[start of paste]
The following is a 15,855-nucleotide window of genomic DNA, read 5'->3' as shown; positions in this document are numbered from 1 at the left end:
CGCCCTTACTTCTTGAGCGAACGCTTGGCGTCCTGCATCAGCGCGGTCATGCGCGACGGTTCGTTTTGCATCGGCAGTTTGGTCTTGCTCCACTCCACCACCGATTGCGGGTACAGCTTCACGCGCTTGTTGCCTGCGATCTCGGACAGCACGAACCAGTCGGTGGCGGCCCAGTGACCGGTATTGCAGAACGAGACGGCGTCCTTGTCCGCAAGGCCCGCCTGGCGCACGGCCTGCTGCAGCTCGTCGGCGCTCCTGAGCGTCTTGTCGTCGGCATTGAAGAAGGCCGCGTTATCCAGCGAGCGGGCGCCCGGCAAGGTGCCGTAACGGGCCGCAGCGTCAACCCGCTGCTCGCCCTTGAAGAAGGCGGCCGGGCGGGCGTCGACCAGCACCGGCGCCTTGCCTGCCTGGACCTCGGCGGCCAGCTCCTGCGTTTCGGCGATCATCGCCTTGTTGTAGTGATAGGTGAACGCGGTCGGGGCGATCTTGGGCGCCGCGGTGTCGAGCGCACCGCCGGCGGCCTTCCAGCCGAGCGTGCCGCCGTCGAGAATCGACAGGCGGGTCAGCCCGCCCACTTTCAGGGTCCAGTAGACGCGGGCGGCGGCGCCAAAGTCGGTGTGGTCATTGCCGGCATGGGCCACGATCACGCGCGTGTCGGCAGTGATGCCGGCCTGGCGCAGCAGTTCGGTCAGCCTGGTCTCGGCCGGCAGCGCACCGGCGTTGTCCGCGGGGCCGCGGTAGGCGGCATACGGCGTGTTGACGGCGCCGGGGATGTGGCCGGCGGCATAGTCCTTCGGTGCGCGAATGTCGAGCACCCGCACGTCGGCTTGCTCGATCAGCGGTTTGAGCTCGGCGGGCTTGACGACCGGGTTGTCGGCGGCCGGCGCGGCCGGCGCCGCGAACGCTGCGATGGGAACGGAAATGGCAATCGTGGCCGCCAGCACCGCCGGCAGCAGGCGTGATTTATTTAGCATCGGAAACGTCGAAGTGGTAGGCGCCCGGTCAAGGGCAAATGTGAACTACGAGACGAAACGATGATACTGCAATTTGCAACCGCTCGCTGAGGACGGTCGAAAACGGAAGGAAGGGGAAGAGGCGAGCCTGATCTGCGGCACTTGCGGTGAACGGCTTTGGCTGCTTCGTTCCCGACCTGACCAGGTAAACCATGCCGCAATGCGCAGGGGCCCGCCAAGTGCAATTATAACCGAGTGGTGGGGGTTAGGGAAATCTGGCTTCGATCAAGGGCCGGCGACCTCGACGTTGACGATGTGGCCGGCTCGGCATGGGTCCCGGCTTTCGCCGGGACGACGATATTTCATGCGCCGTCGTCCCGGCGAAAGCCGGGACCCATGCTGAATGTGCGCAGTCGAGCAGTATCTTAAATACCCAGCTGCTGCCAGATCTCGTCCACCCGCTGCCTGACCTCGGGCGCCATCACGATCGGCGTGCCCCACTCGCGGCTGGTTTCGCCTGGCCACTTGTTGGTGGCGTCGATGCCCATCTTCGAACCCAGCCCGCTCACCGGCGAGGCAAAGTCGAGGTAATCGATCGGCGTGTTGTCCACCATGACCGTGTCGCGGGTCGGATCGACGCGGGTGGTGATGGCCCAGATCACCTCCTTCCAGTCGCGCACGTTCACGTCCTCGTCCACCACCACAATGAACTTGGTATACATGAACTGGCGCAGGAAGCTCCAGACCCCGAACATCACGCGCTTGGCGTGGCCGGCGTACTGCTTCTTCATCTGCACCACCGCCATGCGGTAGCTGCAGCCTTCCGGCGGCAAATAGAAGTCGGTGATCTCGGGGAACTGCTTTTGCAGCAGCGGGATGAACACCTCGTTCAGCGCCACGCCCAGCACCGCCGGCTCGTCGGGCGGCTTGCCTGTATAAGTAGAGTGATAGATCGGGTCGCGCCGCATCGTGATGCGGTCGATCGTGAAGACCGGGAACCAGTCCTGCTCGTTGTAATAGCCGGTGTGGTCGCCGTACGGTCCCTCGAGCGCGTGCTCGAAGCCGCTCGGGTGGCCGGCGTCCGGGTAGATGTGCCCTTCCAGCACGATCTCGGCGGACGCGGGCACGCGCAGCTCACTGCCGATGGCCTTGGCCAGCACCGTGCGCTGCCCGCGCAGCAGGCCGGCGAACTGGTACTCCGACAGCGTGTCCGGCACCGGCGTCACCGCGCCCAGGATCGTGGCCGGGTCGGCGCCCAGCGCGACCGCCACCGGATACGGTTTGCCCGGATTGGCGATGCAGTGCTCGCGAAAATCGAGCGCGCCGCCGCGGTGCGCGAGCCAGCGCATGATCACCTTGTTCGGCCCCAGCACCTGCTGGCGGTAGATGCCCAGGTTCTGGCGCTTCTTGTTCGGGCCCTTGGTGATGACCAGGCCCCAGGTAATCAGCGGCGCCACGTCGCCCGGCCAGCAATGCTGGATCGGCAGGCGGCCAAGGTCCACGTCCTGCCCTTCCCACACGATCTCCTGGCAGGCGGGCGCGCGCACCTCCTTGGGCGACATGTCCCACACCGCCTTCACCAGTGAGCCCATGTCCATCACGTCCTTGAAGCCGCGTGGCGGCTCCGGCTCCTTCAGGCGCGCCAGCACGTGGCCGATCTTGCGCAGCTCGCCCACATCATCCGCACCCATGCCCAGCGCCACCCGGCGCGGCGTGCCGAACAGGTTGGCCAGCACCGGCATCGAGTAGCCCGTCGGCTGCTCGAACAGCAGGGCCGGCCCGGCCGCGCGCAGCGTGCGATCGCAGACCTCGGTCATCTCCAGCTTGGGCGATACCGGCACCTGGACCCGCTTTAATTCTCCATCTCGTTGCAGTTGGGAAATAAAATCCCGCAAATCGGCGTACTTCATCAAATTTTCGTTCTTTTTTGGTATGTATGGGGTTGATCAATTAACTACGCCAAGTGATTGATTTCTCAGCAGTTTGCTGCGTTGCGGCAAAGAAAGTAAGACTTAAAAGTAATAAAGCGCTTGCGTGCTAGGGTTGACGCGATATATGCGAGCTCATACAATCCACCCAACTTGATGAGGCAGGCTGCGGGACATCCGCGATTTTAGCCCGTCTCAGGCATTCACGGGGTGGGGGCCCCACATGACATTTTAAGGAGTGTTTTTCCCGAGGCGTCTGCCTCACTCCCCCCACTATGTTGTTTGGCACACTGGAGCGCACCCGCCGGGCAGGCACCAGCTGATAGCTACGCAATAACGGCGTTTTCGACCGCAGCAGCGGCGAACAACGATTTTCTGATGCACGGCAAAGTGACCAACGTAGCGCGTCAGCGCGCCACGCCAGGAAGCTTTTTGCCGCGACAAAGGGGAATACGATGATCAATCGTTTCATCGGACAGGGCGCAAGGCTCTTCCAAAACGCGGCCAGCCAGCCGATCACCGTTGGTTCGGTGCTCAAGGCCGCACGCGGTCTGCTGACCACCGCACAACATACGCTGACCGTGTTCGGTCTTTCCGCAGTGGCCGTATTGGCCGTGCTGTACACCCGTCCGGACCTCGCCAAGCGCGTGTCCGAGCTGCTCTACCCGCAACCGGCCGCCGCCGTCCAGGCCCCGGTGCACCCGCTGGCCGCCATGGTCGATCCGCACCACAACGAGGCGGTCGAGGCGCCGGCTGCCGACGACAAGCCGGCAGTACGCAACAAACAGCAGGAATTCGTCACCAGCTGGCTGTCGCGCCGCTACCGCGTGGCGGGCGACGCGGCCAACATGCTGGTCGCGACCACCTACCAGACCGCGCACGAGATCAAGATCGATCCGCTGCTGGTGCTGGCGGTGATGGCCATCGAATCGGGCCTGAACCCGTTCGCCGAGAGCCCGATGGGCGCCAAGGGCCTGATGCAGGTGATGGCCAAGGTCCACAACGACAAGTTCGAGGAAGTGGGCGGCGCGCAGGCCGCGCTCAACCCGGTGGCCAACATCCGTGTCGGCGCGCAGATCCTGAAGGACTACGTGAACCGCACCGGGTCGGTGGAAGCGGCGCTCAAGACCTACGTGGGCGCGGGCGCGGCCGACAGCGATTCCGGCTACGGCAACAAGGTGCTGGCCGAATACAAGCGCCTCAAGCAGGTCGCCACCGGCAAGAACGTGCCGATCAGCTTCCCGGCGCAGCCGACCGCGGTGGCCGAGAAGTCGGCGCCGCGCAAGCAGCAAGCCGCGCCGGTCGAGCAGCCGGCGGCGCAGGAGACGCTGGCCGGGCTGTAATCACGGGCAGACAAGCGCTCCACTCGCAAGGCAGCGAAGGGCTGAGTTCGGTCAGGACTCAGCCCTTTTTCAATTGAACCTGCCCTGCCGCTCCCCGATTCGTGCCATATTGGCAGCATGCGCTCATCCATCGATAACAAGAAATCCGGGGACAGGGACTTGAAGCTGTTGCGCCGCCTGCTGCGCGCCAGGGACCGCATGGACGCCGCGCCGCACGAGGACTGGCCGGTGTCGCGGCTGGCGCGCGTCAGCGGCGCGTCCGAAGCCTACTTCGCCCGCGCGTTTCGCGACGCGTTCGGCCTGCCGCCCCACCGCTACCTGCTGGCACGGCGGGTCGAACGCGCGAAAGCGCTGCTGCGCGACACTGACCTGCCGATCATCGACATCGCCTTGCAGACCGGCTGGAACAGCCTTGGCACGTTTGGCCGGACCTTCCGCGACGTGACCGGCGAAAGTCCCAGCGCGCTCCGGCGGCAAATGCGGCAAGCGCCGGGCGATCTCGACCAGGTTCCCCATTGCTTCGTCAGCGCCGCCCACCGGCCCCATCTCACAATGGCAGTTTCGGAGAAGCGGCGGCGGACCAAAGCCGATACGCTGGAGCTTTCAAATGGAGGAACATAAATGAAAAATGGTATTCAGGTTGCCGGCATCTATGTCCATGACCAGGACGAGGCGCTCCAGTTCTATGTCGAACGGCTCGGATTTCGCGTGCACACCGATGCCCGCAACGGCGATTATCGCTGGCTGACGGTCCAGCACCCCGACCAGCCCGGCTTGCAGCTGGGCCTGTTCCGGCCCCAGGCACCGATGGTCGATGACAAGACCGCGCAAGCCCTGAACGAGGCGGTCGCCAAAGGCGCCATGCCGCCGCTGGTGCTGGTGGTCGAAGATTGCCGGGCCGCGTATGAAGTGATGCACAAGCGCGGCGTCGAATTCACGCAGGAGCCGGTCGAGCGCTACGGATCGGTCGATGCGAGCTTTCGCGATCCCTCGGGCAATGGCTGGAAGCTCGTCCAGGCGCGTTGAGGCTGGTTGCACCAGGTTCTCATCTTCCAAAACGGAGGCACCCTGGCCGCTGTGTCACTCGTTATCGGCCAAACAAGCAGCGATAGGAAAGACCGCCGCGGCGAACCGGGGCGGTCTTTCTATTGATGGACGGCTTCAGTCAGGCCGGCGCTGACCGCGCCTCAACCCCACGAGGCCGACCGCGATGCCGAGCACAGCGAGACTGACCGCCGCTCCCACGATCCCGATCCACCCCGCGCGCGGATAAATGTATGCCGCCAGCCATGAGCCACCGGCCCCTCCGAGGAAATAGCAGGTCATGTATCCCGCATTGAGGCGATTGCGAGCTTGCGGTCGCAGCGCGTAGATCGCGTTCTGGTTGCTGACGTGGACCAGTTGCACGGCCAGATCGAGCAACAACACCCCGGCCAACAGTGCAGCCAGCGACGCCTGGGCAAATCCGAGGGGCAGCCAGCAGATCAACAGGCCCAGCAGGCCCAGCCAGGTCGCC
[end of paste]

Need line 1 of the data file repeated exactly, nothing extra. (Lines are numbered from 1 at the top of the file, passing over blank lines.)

The following is a 15,855-nucleotide window of genomic DNA, read 5'->3' as shown; positions in this document are numbered from 1 at the left end: